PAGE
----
Monday, November 2, 2009

Supreme Court to consider validity of two-member NLRB rulings

The Supreme Court granted cert today in New Process Steel v NLRB to consider whether a two-member panel of the National Labor Relations Board has authority to hear cases and issue orders regarding unfair labor practice charges.

Dozens of Board decisions have been appealed to the federal courts of appeals on the two-member question. Decisions have been split; the current score is 3-1 in favor of Board authority. In New Process Steel, the Seventh Circuit held the plain meaning of the NLRA supported the NLRB’s delegation of authority to a two-member quorum. The First and Second Circuits joined the Seventh Circuit, holding in the Board’s favor, while the District of Columbia Circuit, in Laurel Baye Healthcare v NLRB, ruled the Board did not have statutory authority to act. Additional decisions on the issue are pending in several circuits.

The NLRB has asked the Supreme Court to settle the question. The U.S. Solicitor General filed a petition for cert in Laurel Baye on the Board’s behalf, seeking reversal of the DC Circuit’s holding. The Court instead granted cert in New Process Steel, consolidating Laurel Baye and several other petitions filed on rulings on this issue. The question presented:

“Does the National Labor Relations Board have authority to decide cases with only two sitting members, where 29 U.S.C. § 153(b) provides that `three members of the Board shall, at all times, constitute a quorum of the Board’?”

The NLRB has been operating with only two members for nearly two years. Rather than cease functioning, Chairman Wilma Liebman, a Democrat, and Member Peter Schaumber, a Republican, have continued to issue decisions in matters on which they can agree. The Board acted on the advice of the Justice Department’s Office of Legal Counsel, which concluded that “if the Board delegated all of its powers to a group of three members, that group could continue to issue decisions and orders as long as a quorum of two members remained.” The Board made such a delegation in December 2007, and since that time Liebman and Schaumber, acting as a quorum, have issued nearly 500 decisions.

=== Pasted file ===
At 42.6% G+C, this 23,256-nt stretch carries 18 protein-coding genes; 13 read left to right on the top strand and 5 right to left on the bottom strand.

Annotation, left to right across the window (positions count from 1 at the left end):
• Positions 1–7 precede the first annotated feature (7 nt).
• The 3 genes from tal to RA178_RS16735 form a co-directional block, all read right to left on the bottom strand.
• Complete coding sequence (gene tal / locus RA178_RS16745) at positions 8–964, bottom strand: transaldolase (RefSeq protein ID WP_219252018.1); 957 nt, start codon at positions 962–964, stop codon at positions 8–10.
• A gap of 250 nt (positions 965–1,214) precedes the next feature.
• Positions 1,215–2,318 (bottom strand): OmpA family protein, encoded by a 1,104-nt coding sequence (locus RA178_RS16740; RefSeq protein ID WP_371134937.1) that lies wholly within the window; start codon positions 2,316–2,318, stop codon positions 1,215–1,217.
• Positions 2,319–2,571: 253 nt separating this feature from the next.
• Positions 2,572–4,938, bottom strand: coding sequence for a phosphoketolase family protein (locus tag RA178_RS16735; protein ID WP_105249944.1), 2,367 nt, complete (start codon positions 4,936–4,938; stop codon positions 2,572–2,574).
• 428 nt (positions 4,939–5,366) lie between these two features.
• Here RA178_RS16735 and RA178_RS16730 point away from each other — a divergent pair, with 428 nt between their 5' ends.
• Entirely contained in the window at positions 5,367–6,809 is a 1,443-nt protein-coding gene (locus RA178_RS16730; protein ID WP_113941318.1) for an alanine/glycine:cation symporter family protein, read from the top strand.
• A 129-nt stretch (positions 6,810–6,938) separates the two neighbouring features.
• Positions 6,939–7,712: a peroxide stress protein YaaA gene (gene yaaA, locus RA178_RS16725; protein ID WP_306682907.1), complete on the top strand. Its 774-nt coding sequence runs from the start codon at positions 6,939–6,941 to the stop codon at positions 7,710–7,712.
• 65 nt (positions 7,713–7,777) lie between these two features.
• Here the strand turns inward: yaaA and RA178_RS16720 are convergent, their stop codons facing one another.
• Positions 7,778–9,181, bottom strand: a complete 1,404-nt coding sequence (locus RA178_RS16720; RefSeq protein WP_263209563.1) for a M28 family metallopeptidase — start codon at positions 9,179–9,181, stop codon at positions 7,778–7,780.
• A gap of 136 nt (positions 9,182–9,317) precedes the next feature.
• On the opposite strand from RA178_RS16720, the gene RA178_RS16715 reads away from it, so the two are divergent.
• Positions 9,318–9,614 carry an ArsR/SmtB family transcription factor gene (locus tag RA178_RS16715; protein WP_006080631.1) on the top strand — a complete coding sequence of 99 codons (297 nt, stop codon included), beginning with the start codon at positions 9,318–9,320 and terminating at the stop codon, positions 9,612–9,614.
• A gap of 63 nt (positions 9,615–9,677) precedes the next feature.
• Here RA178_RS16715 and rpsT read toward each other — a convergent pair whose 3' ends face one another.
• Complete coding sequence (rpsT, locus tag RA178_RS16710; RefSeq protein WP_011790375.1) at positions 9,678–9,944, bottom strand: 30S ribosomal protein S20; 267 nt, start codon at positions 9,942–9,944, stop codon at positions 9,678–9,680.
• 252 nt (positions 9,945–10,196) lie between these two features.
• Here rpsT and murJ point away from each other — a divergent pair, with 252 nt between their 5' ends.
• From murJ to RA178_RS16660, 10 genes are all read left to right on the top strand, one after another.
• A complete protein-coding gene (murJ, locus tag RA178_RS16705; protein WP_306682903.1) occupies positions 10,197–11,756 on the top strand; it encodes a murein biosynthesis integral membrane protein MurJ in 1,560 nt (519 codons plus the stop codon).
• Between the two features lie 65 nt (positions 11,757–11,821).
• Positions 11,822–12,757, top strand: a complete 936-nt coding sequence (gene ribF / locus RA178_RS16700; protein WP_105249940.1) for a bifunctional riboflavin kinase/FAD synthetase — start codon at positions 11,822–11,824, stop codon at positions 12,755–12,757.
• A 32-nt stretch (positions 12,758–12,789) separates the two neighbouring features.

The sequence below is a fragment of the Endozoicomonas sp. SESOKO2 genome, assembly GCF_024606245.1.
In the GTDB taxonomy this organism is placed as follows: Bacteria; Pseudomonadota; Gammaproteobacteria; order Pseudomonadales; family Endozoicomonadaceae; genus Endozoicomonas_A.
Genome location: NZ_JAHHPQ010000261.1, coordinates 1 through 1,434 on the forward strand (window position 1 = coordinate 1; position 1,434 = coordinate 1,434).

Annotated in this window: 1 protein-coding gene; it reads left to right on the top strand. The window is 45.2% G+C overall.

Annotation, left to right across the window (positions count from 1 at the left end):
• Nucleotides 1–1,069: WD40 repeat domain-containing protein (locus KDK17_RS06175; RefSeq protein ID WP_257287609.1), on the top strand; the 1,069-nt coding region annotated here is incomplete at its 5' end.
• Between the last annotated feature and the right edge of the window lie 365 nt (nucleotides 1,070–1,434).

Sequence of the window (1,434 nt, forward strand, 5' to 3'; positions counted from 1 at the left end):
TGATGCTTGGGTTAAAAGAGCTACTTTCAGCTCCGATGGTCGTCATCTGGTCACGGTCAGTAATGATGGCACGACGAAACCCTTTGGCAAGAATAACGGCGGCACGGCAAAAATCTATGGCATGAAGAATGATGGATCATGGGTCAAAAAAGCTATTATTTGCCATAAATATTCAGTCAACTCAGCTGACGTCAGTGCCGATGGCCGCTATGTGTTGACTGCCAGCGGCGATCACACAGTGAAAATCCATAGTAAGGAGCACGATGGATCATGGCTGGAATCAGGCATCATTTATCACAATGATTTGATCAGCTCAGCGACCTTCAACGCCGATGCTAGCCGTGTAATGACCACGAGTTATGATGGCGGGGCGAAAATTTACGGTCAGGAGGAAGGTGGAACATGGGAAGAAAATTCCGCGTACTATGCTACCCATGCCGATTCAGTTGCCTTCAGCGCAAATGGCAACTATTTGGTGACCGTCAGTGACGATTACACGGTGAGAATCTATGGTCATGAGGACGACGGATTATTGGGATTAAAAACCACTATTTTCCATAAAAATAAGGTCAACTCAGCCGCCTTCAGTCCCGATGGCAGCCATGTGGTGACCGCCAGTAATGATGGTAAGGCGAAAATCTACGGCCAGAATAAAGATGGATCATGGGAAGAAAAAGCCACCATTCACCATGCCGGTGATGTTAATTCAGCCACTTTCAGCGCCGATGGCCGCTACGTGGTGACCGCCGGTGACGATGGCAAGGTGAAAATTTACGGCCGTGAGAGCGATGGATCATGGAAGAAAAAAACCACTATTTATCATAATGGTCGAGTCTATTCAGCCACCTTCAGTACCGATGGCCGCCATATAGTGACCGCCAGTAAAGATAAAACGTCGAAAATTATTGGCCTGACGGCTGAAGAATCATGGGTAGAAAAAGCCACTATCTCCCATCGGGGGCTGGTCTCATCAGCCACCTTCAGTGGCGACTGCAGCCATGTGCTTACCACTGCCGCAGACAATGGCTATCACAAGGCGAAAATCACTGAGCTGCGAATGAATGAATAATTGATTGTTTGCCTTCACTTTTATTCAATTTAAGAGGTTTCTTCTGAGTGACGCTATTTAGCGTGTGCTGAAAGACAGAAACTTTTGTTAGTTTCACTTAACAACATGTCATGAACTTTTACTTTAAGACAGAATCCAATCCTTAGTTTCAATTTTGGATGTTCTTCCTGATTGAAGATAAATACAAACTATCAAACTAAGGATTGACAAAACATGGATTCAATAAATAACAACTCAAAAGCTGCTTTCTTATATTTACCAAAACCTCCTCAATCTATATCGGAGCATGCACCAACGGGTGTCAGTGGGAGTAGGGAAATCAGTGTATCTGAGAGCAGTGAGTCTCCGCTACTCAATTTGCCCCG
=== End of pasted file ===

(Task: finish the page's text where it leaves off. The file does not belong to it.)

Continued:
A decision from the High Court will bring essential clarification to the issue, the two Board members noted. “We continue to believe that our position is correct, and hope that a decision from the high court will bring some finality to these cases,” said Liebman. Added Schaumber: “It is critical to the agency’s mission that this issue be decided.”

Meanwhile, Liebman is hoping the question will soon cease to matter going forward. Three Board nominees are currently awaiting Senate confirmation. The Senate HELP Committee cleared the nominees last month, approving Democrat Mark Pearce and Republican Brian Hayes in a unanimous voice vote. The more controversial nominee, SEIU associate general counsel Craig Becker, was approved by a 15-8 vote. Liebman said she is “hopeful that they will be confirmed soon and we can resume operations as a five-member Board.” But Senator John McCain (R-Ariz) has placed a hold on Becker’s nomination, delaying a full Senate vote on the slate. That means Liebman and Schaumber will be lonely, overworked, and in legal limbo for a while longer.

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